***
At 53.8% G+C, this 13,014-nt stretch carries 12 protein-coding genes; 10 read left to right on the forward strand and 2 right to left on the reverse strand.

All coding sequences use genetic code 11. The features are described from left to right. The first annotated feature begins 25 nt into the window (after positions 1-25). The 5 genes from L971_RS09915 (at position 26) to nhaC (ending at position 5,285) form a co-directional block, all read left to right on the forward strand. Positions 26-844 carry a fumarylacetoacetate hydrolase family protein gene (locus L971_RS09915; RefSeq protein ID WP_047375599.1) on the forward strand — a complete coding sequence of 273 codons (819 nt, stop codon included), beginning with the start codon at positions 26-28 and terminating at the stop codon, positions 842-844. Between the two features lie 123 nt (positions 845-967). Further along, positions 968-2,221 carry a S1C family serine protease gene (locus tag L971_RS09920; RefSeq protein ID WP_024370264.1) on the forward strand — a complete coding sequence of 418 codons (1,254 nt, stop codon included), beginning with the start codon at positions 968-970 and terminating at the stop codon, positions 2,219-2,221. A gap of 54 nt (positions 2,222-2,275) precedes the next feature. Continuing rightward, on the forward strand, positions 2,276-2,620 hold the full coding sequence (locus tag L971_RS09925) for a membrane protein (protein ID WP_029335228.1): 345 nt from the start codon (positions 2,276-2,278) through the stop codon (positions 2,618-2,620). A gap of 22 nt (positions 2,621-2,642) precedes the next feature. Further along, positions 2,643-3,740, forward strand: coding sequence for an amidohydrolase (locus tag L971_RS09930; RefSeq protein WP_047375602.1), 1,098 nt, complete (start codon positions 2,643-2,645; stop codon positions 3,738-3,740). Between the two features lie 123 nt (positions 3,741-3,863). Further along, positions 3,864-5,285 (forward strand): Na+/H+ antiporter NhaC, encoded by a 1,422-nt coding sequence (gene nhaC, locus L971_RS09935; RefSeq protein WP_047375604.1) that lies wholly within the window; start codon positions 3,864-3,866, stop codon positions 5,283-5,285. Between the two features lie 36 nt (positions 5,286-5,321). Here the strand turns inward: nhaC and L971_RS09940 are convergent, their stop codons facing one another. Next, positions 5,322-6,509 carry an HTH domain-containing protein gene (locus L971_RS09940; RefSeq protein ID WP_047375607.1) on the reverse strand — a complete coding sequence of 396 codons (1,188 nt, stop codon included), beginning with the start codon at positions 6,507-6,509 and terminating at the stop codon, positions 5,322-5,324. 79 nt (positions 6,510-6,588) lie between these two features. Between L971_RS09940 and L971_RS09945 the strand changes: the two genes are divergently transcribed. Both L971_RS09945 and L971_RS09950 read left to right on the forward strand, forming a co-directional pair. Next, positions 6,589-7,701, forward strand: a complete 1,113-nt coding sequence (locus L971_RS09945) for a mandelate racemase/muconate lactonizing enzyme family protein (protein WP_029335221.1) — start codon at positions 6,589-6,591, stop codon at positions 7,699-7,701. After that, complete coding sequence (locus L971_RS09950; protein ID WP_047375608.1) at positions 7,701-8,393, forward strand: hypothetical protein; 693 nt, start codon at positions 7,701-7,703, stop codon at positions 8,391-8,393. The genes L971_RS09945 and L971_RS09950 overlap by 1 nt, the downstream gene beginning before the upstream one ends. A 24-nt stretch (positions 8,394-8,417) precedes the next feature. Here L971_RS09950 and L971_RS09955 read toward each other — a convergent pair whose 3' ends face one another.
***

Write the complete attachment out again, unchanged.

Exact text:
At 53.8% G+C, this 13,014-nt stretch carries 12 protein-coding genes; 10 read left to right on the forward strand and 2 right to left on the reverse strand.

All coding sequences use genetic code 11. The features are described from left to right. The first annotated feature begins 25 nt into the window (after positions 1-25). The 5 genes from L971_RS09915 (at position 26) to nhaC (ending at position 5,285) form a co-directional block, all read left to right on the forward strand. Positions 26-844 carry a fumarylacetoacetate hydrolase family protein gene (locus L971_RS09915; RefSeq protein ID WP_047375599.1) on the forward strand — a complete coding sequence of 273 codons (819 nt, stop codon included), beginning with the start codon at positions 26-28 and terminating at the stop codon, positions 842-844. Between the two features lie 123 nt (positions 845-967). Further along, positions 968-2,221 carry a S1C family serine protease gene (locus tag L971_RS09920; RefSeq protein ID WP_024370264.1) on the forward strand — a complete coding sequence of 418 codons (1,254 nt, stop codon included), beginning with the start codon at positions 968-970 and terminating at the stop codon, positions 2,219-2,221. A gap of 54 nt (positions 2,222-2,275) precedes the next feature. Continuing rightward, on the forward strand, positions 2,276-2,620 hold the full coding sequence (locus tag L971_RS09925) for a membrane protein (protein ID WP_029335228.1): 345 nt from the start codon (positions 2,276-2,278) through the stop codon (positions 2,618-2,620). A gap of 22 nt (positions 2,621-2,642) precedes the next feature. Further along, positions 2,643-3,740, forward strand: coding sequence for an amidohydrolase (locus tag L971_RS09930; RefSeq protein WP_047375602.1), 1,098 nt, complete (start codon positions 2,643-2,645; stop codon positions 3,738-3,740). Between the two features lie 123 nt (positions 3,741-3,863). Further along, positions 3,864-5,285 (forward strand): Na+/H+ antiporter NhaC, encoded by a 1,422-nt coding sequence (gene nhaC, locus L971_RS09935; RefSeq protein WP_047375604.1) that lies wholly within the window; start codon positions 3,864-3,866, stop codon positions 5,283-5,285. Between the two features lie 36 nt (positions 5,286-5,321). Here the strand turns inward: nhaC and L971_RS09940 are convergent, their stop codons facing one another. Next, positions 5,322-6,509 carry an HTH domain-containing protein gene (locus L971_RS09940; RefSeq protein ID WP_047375607.1) on the reverse strand — a complete coding sequence of 396 codons (1,188 nt, stop codon included), beginning with the start codon at positions 6,507-6,509 and terminating at the stop codon, positions 5,322-5,324. 79 nt (positions 6,510-6,588) lie between these two features. Between L971_RS09940 and L971_RS09945 the strand changes: the two genes are divergently transcribed. Both L971_RS09945 and L971_RS09950 read left to right on the forward strand, forming a co-directional pair. Next, positions 6,589-7,701, forward strand: a complete 1,113-nt coding sequence (locus L971_RS09945) for a mandelate racemase/muconate lactonizing enzyme family protein (protein WP_029335221.1) — start codon at positions 6,589-6,591, stop codon at positions 7,699-7,701. After that, complete coding sequence (locus L971_RS09950; protein ID WP_047375608.1) at positions 7,701-8,393, forward strand: hypothetical protein; 693 nt, start codon at positions 7,701-7,703, stop codon at positions 8,391-8,393. The genes L971_RS09945 and L971_RS09950 overlap by 1 nt, the downstream gene beginning before the upstream one ends. A 24-nt stretch (positions 8,394-8,417) precedes the next feature. Here L971_RS09950 and L971_RS09955 read toward each other — a convergent pair whose 3' ends face one another.